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    ABSTRACT: Ly49G and H-2 class I D(k) molecules are critical to natural killer cell-mediated viral control. To examine their contributions in greater depth, we established NK gene complex (NKC)/Ly49 congenic strains and a novel genetic model defined by MHC class I D(k) disparity in congenic and transgenic mouse strains. Generation and maintenance of Ly49 and H-2 class I select strains require efficient and reproducible genotyping assays for highly polygenic and polymorphic sequences. Thus, we coupled gene- and allele-specific PCR with high-resolution melt (HRM) analysis to discriminate Ly49g and H-2 class I D and K alleles in select strains and in the F(2) and backcross hybrid offspring of different genetic crosses. We show that HRM typing for these critical immune response genes is fast, accurate, and dependable. We further demonstrate that H-2 class I D HRM typing is competent to detect and quantify transgene copy numbers in different mice with distinct genetic backgrounds. Our findings substantiate the utility and practicality of HRM genotyping for highly related genes and alleles, even those belonging to clustered multigene families. Based on these findings, we envision that HRM is capable to interrogate and quantify gene- and allele-specific variations due to differential regulation of gene expression.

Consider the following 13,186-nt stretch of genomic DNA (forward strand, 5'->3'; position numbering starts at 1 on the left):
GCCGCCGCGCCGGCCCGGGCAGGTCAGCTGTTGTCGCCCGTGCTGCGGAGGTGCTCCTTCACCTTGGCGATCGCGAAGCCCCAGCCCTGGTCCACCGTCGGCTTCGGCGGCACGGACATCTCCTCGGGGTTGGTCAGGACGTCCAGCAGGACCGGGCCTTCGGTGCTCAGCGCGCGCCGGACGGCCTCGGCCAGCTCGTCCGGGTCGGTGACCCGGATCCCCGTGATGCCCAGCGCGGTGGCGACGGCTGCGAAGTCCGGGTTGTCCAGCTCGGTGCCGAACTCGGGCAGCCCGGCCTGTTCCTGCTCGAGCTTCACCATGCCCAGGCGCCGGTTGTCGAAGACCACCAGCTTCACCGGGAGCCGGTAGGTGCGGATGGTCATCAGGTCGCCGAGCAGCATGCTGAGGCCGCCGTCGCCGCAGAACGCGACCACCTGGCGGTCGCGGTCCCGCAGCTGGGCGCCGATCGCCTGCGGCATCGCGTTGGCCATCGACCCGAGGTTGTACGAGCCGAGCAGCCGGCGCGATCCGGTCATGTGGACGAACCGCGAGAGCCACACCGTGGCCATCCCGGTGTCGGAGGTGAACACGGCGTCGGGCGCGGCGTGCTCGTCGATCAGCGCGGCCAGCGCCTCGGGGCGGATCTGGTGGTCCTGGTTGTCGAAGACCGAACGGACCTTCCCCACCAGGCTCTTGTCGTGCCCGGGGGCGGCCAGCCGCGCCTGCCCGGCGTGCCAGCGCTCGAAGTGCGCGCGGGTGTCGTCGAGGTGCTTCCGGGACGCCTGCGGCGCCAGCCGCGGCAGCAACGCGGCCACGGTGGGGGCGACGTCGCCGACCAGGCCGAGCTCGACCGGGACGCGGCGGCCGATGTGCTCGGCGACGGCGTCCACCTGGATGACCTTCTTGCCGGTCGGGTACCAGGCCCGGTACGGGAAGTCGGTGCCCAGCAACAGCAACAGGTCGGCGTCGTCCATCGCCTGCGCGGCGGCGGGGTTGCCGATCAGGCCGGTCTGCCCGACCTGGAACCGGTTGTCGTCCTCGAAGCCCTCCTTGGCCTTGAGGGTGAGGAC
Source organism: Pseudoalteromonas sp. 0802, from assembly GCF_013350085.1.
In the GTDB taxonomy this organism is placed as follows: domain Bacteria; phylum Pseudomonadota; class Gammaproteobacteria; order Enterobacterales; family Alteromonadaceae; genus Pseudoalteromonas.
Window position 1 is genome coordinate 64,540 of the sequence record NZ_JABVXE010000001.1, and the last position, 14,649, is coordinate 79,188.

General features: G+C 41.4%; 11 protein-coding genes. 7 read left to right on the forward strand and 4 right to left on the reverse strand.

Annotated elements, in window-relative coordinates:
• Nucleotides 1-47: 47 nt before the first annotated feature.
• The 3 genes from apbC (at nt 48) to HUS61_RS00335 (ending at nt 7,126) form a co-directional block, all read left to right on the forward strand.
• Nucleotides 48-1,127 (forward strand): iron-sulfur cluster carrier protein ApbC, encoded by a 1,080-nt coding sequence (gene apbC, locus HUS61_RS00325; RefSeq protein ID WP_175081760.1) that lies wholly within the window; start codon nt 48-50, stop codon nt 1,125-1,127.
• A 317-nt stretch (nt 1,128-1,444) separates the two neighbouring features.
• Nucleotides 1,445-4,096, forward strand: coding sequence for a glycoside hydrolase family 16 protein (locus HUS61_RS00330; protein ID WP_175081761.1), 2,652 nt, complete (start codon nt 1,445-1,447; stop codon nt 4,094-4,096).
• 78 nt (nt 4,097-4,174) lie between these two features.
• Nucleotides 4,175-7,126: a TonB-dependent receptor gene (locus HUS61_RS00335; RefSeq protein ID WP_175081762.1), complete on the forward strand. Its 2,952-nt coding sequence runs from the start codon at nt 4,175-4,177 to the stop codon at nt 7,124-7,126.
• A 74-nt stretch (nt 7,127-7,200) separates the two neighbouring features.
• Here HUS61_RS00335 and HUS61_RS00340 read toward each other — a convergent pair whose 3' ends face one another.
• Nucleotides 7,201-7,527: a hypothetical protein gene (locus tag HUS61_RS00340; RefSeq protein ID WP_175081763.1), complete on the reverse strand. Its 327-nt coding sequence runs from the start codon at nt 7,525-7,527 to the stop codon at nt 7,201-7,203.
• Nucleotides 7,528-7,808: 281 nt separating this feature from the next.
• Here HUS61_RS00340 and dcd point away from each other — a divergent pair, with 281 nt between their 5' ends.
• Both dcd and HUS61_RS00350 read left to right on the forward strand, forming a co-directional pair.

Immunogenetics 07/2012; 64(8):633-40. DOI:10.1007/s00251-012-0630-4 · 2.23 Impact Factor
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    ABSTRACT: MHC class I D(k) and Ly49G2 (G2) inhibitory receptor-expressing NK cells are essential to murine CMV (MCMV) resistance in MA/My mice. Without D(k), G2(+) NK cells in C57L mice fail to protect against MCMV infection. As a cognate ligand of G2, D(k) licenses G2(+) NK cells for effector activity. These data suggested that D(k)-licensed G2(+) NK cells might recognize and control MCMV infection. However, a role for licensed NK cells in viral immunity is uncertain. We combined classical genetics with flow cytometry to visualize the host response to MCMV. Immune cells collected from individuals of a diverse cohort of MA/My × C57L offspring segregating D(k) were examined before infection and postinfection, including Ly49(+) NK subsets, receptor expression features, and other phenotypic traits. To identify critical NK cell features, automated analysis of 110 traits was performed in R using the Pearson correlation, followed with a Bonferroni correction for multiple tests. Hierarchical clustering of trait associations and principal component analyses were used to discern shared immune response and genetic relationships. The results demonstrate that G2 expression on naive blood NK cells was predictive of MCMV resistance. However, rapid G2(+) NK cell expansion following viral exposure occurred selectively in D(k) offspring; this response was more highly correlated with MCMV control than all other immune cell features. We infer that D(k)-licensed G2(+) NK cells efficiently detected missing-self MHC cues on viral targets, which elicited cellular expansion and target cell killing. Therefore, MHC polymorphism regulates licensing and detection of viral targets by distinct subsets of NK cells required in innate viral control.
    The Journal of Immunology 09/2013; 191(9). DOI:10.4049/jimmunol.1301388 · 4.92 Impact Factor